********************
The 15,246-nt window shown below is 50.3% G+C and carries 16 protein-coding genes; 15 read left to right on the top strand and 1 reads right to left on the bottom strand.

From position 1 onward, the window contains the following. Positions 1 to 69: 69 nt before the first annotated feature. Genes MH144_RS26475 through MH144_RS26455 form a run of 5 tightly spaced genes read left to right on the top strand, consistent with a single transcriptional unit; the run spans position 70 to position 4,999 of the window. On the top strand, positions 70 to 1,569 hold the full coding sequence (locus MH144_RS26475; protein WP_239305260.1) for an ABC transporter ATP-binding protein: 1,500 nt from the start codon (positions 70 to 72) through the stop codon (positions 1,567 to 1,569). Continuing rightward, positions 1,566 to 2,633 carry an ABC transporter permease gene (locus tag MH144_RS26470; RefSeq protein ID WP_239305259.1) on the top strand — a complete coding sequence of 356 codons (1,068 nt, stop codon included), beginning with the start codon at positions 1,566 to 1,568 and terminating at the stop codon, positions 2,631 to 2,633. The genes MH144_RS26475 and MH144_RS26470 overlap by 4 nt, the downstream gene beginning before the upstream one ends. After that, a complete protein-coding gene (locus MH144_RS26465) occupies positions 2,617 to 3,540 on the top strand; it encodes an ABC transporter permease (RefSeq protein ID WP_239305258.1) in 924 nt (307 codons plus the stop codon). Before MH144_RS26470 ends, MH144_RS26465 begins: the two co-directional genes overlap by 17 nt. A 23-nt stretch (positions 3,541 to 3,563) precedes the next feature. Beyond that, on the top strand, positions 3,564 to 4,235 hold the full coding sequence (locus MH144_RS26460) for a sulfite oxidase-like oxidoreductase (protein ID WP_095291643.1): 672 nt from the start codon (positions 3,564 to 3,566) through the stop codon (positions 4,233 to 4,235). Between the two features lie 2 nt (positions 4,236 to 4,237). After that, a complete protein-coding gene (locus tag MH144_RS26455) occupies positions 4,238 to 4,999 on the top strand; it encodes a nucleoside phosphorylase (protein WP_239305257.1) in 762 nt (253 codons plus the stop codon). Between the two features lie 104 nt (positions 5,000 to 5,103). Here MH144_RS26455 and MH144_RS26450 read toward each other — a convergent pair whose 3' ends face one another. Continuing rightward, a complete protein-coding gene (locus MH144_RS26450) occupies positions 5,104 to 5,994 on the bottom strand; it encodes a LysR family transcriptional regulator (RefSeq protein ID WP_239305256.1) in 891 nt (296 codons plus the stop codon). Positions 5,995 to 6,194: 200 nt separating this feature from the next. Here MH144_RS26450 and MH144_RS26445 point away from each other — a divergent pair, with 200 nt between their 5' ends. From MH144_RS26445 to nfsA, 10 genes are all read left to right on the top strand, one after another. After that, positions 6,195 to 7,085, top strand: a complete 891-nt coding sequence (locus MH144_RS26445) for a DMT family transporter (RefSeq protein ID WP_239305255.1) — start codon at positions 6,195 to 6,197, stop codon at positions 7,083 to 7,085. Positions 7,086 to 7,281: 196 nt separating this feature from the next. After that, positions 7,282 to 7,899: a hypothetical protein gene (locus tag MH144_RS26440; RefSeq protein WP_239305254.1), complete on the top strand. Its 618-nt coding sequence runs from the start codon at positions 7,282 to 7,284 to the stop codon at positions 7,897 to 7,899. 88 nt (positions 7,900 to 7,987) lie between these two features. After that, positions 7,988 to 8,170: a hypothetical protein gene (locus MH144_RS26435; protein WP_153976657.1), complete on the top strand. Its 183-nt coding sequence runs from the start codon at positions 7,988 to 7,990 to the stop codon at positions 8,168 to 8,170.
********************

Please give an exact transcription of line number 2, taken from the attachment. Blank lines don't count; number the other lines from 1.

From position 1 onward, the window contains the following. Positions 1 to 69: 69 nt before the first annotated feature. Genes MH144_RS26475 through MH144_RS26455 form a run of 5 tightly spaced genes read left to right on the top strand, consistent with a single transcriptional unit; the run spans position 70 to position 4,999 of the window. On the top strand, positions 70 to 1,569 hold the full coding sequence (locus MH144_RS26475; protein WP_239305260.1) for an ABC transporter ATP-binding protein: 1,500 nt from the start codon (positions 70 to 72) through the stop codon (positions 1,567 to 1,569). Continuing rightward, positions 1,566 to 2,633 carry an ABC transporter permease gene (locus tag MH144_RS26470; RefSeq protein ID WP_239305259.1) on the top strand — a complete coding sequence of 356 codons (1,068 nt, stop codon included), beginning with the start codon at positions 1,566 to 1,568 and terminating at the stop codon, positions 2,631 to 2,633. The genes MH144_RS26475 and MH144_RS26470 overlap by 4 nt, the downstream gene beginning before the upstream one ends. After that, a complete protein-coding gene (locus MH144_RS26465) occupies positions 2,617 to 3,540 on the top strand; it encodes an ABC transporter permease (RefSeq protein ID WP_239305258.1) in 924 nt (307 codons plus the stop codon). Before MH144_RS26470 ends, MH144_RS26465 begins: the two co-directional genes overlap by 17 nt. A 23-nt stretch (positions 3,541 to 3,563) precedes the next feature. Beyond that, on the top strand, positions 3,564 to 4,235 hold the full coding sequence (locus MH144_RS26460) for a sulfite oxidase-like oxidoreductase (protein ID WP_095291643.1): 672 nt from the start codon (positions 3,564 to 3,566) through the stop codon (positions 4,233 to 4,235). Between the two features lie 2 nt (positions 4,236 to 4,237). After that, a complete protein-coding gene (locus tag MH144_RS26455) occupies positions 4,238 to 4,999 on the top strand; it encodes a nucleoside phosphorylase (protein WP_239305257.1) in 762 nt (253 codons plus the stop codon). Between the two features lie 104 nt (positions 5,000 to 5,103). Here MH144_RS26455 and MH144_RS26450 read toward each other — a convergent pair whose 3' ends face one another. Continuing rightward, a complete protein-coding gene (locus MH144_RS26450) occupies positions 5,104 to 5,994 on the bottom strand; it encodes a LysR family transcriptional regulator (RefSeq protein ID WP_239305256.1) in 891 nt (296 codons plus the stop codon). Positions 5,995 to 6,194: 200 nt separating this feature from the next. Here MH144_RS26450 and MH144_RS26445 point away from each other — a divergent pair, with 200 nt between their 5' ends. From MH144_RS26445 to nfsA, 10 genes are all read left to right on the top strand, one after another. After that, positions 6,195 to 7,085, top strand: a complete 891-nt coding sequence (locus MH144_RS26445) for a DMT family transporter (RefSeq protein ID WP_239305255.1) — start codon at positions 6,195 to 6,197, stop codon at positions 7,083 to 7,085. Positions 7,086 to 7,281: 196 nt separating this feature from the next. After that, positions 7,282 to 7,899: a hypothetical protein gene (locus tag MH144_RS26440; RefSeq protein WP_239305254.1), complete on the top strand. Its 618-nt coding sequence runs from the start codon at positions 7,282 to 7,284 to the stop codon at positions 7,897 to 7,899. 88 nt (positions 7,900 to 7,987) lie between these two features. After that, positions 7,988 to 8,170: a hypothetical protein gene (locus MH144_RS26435; protein WP_153976657.1), complete on the top strand. Its 183-nt coding sequence runs from the start codon at positions 7,988 to 7,990 to the stop codon at positions 8,168 to 8,170.